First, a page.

Dad’s the word: Children do better at school if their fathers read and play with them, study finds
- Fathers can give their children an educational advantage at primary school
- But often they’re prevented from doing this due to the demands of work
For some dads, it can be tempting to crash on the sofa rather than playing with their child after a hard day at work.
But fathers who spend time doing fun and interactive activities with their son or daughter give them an educational advantage at school, a new study shows.
Data from nearly 5,000 households revealed that reading, playing games, drawing and even singing to children as young as three all helped to improve their academic performance by the age of five.
And although mums can also boost their child’s academic skills, overall they have more of an impact on young children’s emotional and social behaviours.
Fathers can have a ‘unique effect’ on their children’s development, the Leeds University researchers said, but often they feel less able to do so due to the demands of their job.
Children do better at primary school if their fathers regularly spend time with them on interactive engagement activities like reading, playing, telling stories, drawing and even singing or making music (file photo)
Dads get involved! Ideal activities with your kids
– Telling stories (not from a book)
– Playing or listening to music, singing, or doing other musical activities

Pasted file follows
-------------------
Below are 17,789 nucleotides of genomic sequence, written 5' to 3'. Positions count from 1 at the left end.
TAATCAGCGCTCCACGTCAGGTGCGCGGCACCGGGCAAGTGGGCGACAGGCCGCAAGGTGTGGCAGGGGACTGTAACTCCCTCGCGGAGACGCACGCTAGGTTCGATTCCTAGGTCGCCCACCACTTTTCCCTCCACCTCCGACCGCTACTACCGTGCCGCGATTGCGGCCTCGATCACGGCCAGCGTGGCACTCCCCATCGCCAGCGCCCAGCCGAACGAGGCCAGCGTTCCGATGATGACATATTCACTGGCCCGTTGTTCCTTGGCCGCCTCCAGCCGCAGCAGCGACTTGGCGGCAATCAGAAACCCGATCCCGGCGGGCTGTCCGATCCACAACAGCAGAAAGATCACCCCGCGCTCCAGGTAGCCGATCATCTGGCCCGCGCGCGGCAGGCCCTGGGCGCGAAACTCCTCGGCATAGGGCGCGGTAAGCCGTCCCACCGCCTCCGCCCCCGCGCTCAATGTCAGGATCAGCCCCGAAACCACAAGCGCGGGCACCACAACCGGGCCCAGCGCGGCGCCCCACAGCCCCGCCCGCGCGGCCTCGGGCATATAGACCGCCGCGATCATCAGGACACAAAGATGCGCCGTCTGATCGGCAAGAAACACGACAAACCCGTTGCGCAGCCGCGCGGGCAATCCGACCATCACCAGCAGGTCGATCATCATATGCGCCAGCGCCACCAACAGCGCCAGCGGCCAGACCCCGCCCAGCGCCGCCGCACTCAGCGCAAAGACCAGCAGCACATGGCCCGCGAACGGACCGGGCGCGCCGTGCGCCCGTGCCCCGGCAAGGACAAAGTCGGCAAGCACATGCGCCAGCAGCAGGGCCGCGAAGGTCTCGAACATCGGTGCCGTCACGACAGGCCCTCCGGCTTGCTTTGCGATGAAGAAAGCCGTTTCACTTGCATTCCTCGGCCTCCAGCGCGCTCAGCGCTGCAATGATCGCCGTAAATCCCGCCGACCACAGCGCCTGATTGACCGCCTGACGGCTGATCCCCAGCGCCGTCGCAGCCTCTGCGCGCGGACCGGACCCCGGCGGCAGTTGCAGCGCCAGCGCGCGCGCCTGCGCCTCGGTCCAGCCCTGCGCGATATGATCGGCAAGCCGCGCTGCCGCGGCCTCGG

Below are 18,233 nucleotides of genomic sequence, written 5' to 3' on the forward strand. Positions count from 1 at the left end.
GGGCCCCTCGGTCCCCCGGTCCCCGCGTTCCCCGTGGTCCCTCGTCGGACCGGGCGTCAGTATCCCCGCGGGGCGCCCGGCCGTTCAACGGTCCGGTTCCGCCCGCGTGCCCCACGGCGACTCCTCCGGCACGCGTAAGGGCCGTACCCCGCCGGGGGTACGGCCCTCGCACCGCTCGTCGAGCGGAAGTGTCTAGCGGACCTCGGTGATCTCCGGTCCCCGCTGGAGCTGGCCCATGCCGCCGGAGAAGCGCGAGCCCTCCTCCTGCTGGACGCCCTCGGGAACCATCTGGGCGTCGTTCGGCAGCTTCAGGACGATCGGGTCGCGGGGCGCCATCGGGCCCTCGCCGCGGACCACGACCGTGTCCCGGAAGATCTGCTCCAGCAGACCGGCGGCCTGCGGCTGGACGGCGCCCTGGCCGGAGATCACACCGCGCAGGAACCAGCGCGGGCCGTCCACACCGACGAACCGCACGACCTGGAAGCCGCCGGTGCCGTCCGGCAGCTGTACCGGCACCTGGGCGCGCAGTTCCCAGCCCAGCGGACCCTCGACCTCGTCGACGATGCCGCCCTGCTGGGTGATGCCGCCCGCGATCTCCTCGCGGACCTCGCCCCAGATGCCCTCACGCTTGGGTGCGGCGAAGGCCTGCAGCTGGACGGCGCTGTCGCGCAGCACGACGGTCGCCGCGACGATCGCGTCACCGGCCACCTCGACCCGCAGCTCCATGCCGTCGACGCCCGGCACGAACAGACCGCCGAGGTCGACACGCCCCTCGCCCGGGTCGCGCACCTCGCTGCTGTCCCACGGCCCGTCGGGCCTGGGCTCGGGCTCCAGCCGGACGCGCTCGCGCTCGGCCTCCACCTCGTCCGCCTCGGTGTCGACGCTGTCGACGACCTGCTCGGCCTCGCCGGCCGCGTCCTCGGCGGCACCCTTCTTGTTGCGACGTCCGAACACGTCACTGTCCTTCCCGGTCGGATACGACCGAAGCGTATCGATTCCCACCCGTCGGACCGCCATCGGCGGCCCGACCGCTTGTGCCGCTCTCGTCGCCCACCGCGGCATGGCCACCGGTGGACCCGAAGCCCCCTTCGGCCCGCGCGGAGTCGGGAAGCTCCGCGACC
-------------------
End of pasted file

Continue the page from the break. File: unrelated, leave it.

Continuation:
– Drawing, painting or making things
– Playing with toys or games indoors
– Playing sports or physically active games outdoors or indoors
– Taking the child to the park or outdoor playground
The new study was led by Dr Helen Norman, Research Fellow at Leeds University Business School.
‘Mothers still tend to assume the primary carer role and therefore tend to do the most childcare,’ she said.
‘But if fathers actively engage in childcare too, it significantly increases the likelihood of children getting better grades in primary school.
‘This is why encouraging and supporting fathers to share childcare with the mother, from an early stage in the child’s life, is critical.’
The team’s results are not only due to the fact that ‘two heads are better than one’ when it comes to bringing up a child.
‘Fathers bring something different’ to the child’s development as they tend to interact with their children in different ways to mothers, the study claims.
For example, fathers are more likely to engage in greater physical engagement and activity, which helps develop risk-taking and problem-solving behaviour in children.
This could be building a fort out of the furniture, kicking a football around outside or having a pillow fight.
For the study, the team analysed a sample of 4,966 two-parent households in England – all with one mother and one father both still in a relationship.
The study did not account for single parent families, children of divorcees living in different households or same-sex couples with children.
Dads contribute to their child’s development when they set aside time to do any fun activity with them, even if it’s a kickabout outdoors (file photo)
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Data was taken from the Millennium Cohort Study (MCS), which collected information on children born between 2000 and 2002 as they grew up.
Each parent’s involvement with their child was measured in the same way when the children were aged five and seven.
Both parents were asked how often they engaged in various activities with the child, such as singing, paining, reading and telling stories, playing with toys or games and taking them to an outdoor playground.